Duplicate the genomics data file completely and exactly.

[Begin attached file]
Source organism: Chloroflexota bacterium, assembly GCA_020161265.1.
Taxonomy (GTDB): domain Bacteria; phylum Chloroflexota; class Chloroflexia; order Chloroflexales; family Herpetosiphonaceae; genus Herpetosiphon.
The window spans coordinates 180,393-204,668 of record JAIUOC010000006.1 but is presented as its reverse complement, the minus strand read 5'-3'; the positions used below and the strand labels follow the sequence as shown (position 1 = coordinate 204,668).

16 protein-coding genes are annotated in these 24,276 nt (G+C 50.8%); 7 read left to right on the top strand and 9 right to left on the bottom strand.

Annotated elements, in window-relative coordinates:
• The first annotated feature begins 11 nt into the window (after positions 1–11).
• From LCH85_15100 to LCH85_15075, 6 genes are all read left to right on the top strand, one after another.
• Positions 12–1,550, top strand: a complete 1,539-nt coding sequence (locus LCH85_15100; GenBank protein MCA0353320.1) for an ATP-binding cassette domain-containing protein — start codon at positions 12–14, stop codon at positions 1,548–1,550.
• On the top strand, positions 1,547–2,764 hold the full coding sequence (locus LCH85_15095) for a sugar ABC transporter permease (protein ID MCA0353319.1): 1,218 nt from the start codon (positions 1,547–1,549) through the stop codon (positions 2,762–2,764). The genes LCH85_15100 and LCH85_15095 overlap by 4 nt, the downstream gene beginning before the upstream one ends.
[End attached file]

Source organism: Chloroflexota bacterium, assembly GCA_020161265.1.
Taxonomy (GTDB): domain Bacteria; phylum Chloroflexota; class Chloroflexia; order Chloroflexales; family Herpetosiphonaceae; genus Herpetosiphon.
The window spans coordinates 180,393-204,668 of record JAIUOC010000006.1 but is presented as its reverse complement, the minus strand read 5'-3'; the positions used below and the strand labels follow the sequence as shown (position 1 = coordinate 204,668).

16 protein-coding genes are annotated in these 24,276 nt (G+C 50.8%); 7 read left to right on the top strand and 9 right to left on the bottom strand.

Annotated elements, in window-relative coordinates:
• The first annotated feature begins 11 nt into the window (after positions 1–11).
• From LCH85_15100 to LCH85_15075, 6 genes are all read left to right on the top strand, one after another.
• Positions 12–1,550, top strand: a complete 1,539-nt coding sequence (locus LCH85_15100; GenBank protein MCA0353320.1) for an ATP-binding cassette domain-containing protein — start codon at positions 12–14, stop codon at positions 1,548–1,550.
• On the top strand, positions 1,547–2,764 hold the full coding sequence (locus LCH85_15095) for a sugar ABC transporter permease (protein ID MCA0353319.1): 1,218 nt from the start codon (positions 1,547–1,549) through the stop codon (positions 2,762–2,764). The genes LCH85_15100 and LCH85_15095 overlap by 4 nt, the downstream gene beginning before the upstream one ends.